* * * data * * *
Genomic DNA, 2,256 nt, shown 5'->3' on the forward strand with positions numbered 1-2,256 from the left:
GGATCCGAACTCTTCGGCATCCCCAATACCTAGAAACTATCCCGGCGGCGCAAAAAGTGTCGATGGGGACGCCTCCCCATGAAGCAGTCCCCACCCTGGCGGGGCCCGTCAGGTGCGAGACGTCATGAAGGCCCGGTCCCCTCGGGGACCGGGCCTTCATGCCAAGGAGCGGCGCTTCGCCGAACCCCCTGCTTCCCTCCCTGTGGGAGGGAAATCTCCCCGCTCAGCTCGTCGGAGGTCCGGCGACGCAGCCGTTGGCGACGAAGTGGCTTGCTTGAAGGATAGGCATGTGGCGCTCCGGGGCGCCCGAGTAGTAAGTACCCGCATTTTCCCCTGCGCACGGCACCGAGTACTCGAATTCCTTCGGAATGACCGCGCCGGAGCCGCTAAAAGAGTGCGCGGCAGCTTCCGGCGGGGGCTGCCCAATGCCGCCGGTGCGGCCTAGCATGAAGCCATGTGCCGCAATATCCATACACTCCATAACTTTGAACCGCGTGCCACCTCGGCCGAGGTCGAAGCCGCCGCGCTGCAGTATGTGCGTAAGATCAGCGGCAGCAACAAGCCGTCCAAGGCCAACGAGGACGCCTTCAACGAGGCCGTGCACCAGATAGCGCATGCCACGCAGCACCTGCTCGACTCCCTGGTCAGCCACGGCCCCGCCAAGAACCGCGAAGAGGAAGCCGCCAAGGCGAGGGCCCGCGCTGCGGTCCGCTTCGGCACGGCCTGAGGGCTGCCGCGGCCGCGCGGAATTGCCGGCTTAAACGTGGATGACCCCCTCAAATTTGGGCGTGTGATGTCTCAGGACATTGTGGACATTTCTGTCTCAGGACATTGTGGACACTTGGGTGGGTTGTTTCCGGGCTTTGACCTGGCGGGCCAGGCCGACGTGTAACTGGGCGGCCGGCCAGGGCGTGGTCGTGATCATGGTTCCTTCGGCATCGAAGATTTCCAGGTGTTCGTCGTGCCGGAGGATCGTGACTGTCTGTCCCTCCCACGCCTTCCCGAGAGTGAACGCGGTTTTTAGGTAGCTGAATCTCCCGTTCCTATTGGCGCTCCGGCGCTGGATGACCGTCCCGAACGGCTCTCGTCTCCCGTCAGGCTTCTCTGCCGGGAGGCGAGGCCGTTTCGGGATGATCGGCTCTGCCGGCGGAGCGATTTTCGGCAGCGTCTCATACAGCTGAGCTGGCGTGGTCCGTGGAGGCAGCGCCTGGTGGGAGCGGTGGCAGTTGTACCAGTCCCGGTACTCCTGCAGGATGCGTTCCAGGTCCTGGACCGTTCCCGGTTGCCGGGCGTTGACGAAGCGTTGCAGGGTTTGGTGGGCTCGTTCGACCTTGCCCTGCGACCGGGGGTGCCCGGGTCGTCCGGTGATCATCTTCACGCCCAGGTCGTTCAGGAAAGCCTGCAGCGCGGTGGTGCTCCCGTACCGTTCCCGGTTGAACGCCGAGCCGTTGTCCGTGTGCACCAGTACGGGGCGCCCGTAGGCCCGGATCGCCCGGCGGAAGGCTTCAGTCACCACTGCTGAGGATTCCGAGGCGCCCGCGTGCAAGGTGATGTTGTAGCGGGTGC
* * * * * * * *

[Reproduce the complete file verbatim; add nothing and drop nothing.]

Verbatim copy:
Genomic DNA, 2,256 nt, shown 5'->3' on the forward strand with positions numbered 1-2,256 from the left:
GGATCCGAACTCTTCGGCATCCCCAATACCTAGAAACTATCCCGGCGGCGCAAAAAGTGTCGATGGGGACGCCTCCCCATGAAGCAGTCCCCACCCTGGCGGGGCCCGTCAGGTGCGAGACGTCATGAAGGCCCGGTCCCCTCGGGGACCGGGCCTTCATGCCAAGGAGCGGCGCTTCGCCGAACCCCCTGCTTCCCTCCCTGTGGGAGGGAAATCTCCCCGCTCAGCTCGTCGGAGGTCCGGCGACGCAGCCGTTGGCGACGAAGTGGCTTGCTTGAAGGATAGGCATGTGGCGCTCCGGGGCGCCCGAGTAGTAAGTACCCGCATTTTCCCCTGCGCACGGCACCGAGTACTCGAATTCCTTCGGAATGACCGCGCCGGAGCCGCTAAAAGAGTGCGCGGCAGCTTCCGGCGGGGGCTGCCCAATGCCGCCGGTGCGGCCTAGCATGAAGCCATGTGCCGCAATATCCATACACTCCATAACTTTGAACCGCGTGCCACCTCGGCCGAGGTCGAAGCCGCCGCGCTGCAGTATGTGCGTAAGATCAGCGGCAGCAACAAGCCGTCCAAGGCCAACGAGGACGCCTTCAACGAGGCCGTGCACCAGATAGCGCATGCCACGCAGCACCTGCTCGACTCCCTGGTCAGCCACGGCCCCGCCAAGAACCGCGAAGAGGAAGCCGCCAAGGCGAGGGCCCGCGCTGCGGTCCGCTTCGGCACGGCCTGAGGGCTGCCGCGGCCGCGCGGAATTGCCGGCTTAAACGTGGATGACCCCCTCAAATTTGGGCGTGTGATGTCTCAGGACATTGTGGACATTTCTGTCTCAGGACATTGTGGACACTTGGGTGGGTTGTTTCCGGGCTTTGACCTGGCGGGCCAGGCCGACGTGTAACTGGGCGGCCGGCCAGGGCGTGGTCGTGATCATGGTTCCTTCGGCATCGAAGATTTCCAGGTGTTCGTCGTGCCGGAGGATCGTGACTGTCTGTCCCTCCCACGCCTTCCCGAGAGTGAACGCGGTTTTTAGGTAGCTGAATCTCCCGTTCCTATTGGCGCTCCGGCGCTGGATGACCGTCCCGAACGGCTCTCGTCTCCCGTCAGGCTTCTCTGCCGGGAGGCGAGGCCGTTTCGGGATGATCGGCTCTGCCGGCGGAGCGATTTTCGGCAGCGTCTCATACAGCTGAGCTGGCGTGGTCCGTGGAGGCAGCGCCTGGTGGGAGCGGTGGCAGTTGTACCAGTCCCGGTACTCCTGCAGGATGCGTTCCAGGTCCTGGACCGTTCCCGGTTGCCGGGCGTTGACGAAGCGTTGCAGGGTTTGGTGGGCTCGTTCGACCTTGCCCTGCGACCGGGGGTGCCCGGGTCGTCCGGTGATCATCTTCACGCCCAGGTCGTTCAGGAAAGCCTGCAGCGCGGTGGTGCTCCCGTACCGTTCCCGGTTGAACGCCGAGCCGTTGTCCGTGTGCACCAGTACGGGGCGCCCGTAGGCCCGGATCGCCCGGCGGAAGGCTTCAGTCACCACTGCTGAGGATTCCGAGGCGCCCGCGTGCAAGGTGATGTTGTAGCGGGTGC